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All decked out – English High Court clarifies deck exclusion clauses10 June 2019

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In an important recent judgment [1], the English High Court has confirmed that an exclusion clause which states that a carrier is not responsible for loss or damage to cargo “howsoever arising” is sufficient to exclude the carrier’s liability for negligence and unseaworthiness in respect of loss or damage to cargo carried on deck. The decision will be welcomed for the clarity it provides.

Basic facts

During a voyage, cargo on board the defendant Owner’s vessel was lost and/or damaged in heavy seas. The Owner alleged that some of the cargo was carried on deck and that it was therefore excluded from liability for the loss of/damage to said cargo accept that the cargo had been carried on deck; and argued that even if it was carried on deck the Owner was not excluded from liability as was being argued. The construction of the Bill of Lading’s exclusion clause was put to the Court as a preliminary issue, on the assumption that (1) the lost cargo was in fact carried on deck; and (2) the Hague and Hague-Visby Rules did not apply to deck cargo such that the Court was only concerned with the exclusion clause in the Bill of Lading.

The arguments

The Bill of Lading provided that:

  1. The Owner shall “in no case be responsible for loss of or damage to the cargo, howsoever arising … in respect of deck cargo“; and
  2. The described cargo was “loaded on deck at shipper’s and/or consignee’s and/or receiver’s risk; the carrier and/or Owners and/or Vessel being not responsible for loss or damage howsoever arising”.

The Owner argued that the court should interpret these words in the same way as any other contractual provision by taking their ordinary meaning, i.e. to exclude the carrier (Owners) for liability for carriage of deck cargo irrespective of the cause of loss or damage. The Owner argued that this included negligent loading/stowing/securing (even if this was so negligent as to make the vessel unseaworthy) – the parties’ intention was for deck cargo to be carried at the sole risk of the Cargo Interests.

The Cargo Interests argued that the exclusion clause was not sufficiently clear to exclude liability for unseaworthiness or negligence. They contended that the implied obligation of seaworthiness is a fundamental and overriding obligation in a contract of carriage by sea; that exclusion clauses do not ordinarily affect that obligation unless very precise words are used; subject to the possible operation of the exclusion responsibility for loading, stowing, lashing and securing the cargo was on the Owner; the exclusion did not specifically refer to liability for unseaworthiness or negligence; and the words used could be given real and substantial meaning even if they did not exclude liability for unseaworthiness or negligence.

The decision

The judge, Stephen Hofmeyr QC, held that the Owner was right.

He held that the words used were clear, concluding that the phrase “howsoever caused” has a very wide effect and was sufficient to exclude the Owner’s liability for negligence and unseaworthiness in respect of any loss of, or damage to, the deck cargo.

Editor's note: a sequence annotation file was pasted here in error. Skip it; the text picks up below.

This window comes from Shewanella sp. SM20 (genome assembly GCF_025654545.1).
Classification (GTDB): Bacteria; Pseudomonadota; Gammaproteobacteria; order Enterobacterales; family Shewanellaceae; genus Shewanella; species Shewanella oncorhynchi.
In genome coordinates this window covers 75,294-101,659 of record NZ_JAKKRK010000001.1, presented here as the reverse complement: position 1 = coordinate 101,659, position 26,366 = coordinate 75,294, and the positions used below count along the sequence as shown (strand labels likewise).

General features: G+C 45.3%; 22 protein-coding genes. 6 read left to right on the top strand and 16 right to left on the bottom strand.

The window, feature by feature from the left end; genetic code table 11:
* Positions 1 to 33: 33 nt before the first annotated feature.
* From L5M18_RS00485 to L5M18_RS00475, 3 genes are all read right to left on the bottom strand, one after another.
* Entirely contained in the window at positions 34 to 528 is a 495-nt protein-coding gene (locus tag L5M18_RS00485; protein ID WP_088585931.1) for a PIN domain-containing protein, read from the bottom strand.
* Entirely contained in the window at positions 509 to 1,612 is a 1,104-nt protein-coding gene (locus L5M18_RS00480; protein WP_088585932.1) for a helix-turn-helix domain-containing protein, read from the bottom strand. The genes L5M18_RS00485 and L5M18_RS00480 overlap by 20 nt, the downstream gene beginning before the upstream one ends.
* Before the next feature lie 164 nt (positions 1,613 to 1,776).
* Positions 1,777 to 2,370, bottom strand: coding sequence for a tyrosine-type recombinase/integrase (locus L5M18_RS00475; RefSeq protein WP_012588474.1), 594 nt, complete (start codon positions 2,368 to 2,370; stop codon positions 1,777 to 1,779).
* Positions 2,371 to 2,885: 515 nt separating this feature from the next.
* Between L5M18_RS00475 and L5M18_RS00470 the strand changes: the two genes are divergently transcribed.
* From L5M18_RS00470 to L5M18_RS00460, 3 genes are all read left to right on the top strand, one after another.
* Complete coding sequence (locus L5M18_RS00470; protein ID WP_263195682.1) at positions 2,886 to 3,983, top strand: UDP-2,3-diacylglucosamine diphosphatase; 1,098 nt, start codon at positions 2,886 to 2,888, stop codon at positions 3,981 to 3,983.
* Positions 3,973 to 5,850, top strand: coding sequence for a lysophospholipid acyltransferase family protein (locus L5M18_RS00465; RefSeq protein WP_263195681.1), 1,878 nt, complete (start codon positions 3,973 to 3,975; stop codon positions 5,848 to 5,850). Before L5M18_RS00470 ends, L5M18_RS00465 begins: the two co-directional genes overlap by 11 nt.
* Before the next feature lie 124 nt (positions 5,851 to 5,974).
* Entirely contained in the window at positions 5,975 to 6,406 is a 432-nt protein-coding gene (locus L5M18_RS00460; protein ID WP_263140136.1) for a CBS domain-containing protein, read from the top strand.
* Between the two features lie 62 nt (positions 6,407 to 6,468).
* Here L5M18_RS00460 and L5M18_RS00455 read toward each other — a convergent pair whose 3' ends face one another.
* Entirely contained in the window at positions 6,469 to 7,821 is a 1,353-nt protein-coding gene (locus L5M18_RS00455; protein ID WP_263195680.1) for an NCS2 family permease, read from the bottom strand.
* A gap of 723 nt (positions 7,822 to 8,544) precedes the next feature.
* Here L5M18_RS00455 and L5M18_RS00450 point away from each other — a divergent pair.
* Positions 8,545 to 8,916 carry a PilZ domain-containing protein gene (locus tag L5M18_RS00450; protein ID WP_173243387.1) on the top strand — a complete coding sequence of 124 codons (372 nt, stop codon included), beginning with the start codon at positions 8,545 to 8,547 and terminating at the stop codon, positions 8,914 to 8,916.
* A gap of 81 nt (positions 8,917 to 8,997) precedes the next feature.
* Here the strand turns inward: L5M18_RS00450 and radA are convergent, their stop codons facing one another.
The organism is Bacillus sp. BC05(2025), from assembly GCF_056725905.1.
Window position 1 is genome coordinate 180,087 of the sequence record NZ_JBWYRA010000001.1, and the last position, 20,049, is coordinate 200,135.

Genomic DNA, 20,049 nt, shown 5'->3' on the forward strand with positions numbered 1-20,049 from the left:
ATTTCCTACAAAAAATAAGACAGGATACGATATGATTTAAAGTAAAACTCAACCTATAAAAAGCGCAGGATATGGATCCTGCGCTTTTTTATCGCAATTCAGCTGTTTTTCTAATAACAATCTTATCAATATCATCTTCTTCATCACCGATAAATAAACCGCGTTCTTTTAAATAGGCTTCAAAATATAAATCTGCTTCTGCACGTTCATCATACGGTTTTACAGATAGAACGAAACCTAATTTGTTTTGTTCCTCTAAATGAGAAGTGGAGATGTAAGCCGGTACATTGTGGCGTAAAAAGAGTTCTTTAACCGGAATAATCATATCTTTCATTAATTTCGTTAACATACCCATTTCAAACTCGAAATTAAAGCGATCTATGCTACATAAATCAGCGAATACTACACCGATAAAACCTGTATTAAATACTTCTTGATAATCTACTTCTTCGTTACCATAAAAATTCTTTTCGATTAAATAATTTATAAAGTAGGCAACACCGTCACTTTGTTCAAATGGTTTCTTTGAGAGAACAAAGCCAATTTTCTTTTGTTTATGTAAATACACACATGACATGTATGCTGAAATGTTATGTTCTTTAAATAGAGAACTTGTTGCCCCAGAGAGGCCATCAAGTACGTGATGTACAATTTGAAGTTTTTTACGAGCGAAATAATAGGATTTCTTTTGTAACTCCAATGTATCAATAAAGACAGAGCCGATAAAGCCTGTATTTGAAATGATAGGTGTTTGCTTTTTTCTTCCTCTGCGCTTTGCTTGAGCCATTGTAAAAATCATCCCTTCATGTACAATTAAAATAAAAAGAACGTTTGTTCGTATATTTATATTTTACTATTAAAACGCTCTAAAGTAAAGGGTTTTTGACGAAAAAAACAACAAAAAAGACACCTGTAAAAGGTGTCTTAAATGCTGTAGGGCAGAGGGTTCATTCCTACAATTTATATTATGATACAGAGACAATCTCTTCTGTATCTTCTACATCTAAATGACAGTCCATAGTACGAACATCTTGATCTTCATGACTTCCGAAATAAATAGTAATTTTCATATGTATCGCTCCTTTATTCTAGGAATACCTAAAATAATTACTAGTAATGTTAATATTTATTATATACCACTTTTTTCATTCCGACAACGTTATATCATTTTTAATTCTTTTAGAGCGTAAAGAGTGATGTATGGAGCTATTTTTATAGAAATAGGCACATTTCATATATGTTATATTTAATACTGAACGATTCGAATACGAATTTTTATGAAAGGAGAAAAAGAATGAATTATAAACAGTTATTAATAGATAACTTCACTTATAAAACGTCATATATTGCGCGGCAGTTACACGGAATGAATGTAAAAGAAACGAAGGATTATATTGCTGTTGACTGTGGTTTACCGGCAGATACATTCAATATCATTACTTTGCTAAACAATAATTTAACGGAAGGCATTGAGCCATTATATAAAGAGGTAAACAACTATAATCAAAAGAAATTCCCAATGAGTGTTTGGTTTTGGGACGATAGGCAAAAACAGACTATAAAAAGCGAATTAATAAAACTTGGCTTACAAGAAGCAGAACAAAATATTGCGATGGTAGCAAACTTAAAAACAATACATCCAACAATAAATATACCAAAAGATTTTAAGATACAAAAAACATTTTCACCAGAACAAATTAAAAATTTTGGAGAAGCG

He also considered that this was consistent with the authorities relied upon by the Owner as a “matter of plain language and good commercial sense” (The Danah, The Imvros and The Socol 3). As for the authorities relied upon by the Cargo Interests, he held that these did not assist them; in particular he disagreed with academic criticism of The Imvros [2] (where it was suggested that words of exclusion were effective to exclude liability for unseaworthiness causing loss of cargo) and that the propositions set out in R v Canada Steamship Lines Limited [3] on the interpretation of exclusion clauses should not be “applied mechanistically as if they were a codifying statute” – his overriding duty was to determine what the plain and ordinary meaning of the clause is to any ordinarily literate and sensible person, having regard to the ‘factual matrix’ background circumstances which would reasonably have been available to the parties when the Bill of Lading contract was concluded.


The carriage of cargo on deck is a risky enterprise given exposure to the elements and the danger of loss overboard. As a consequence, deck cargo is treated differently to cargo carried in hold. Generally speaking an owner will not be entitled to stow goods on deck, and will be liable for damage to goods in cases of unauthorised deck stowage. However, as this judgment makes clear, the fact that deck stowage will not normally be permitted does not mean that exceptions in the Bill of Lading will not apply in cases where there is consent to stow the goods on deck.

The Elin provides useful guidance as to what is needed in order to formulate an effective exclusion clause in a bill of lading. Carriers should ensure that their exclusion provisions are drafted widely and clearly to indicate the intentions of the parties and, in doing so, they should (always bearing in mind the remaining wording of the clause(s) in question) ensure the wording “howsoever caused” is included in order to exclude liability for negligence and unseaworthiness.

[1] Aprile SPA v Elin Maritime Ltd (The “Elin”) [2019] EWHC [1001]

[2] [1915] 1 KB 73

[3] [1952] AC 192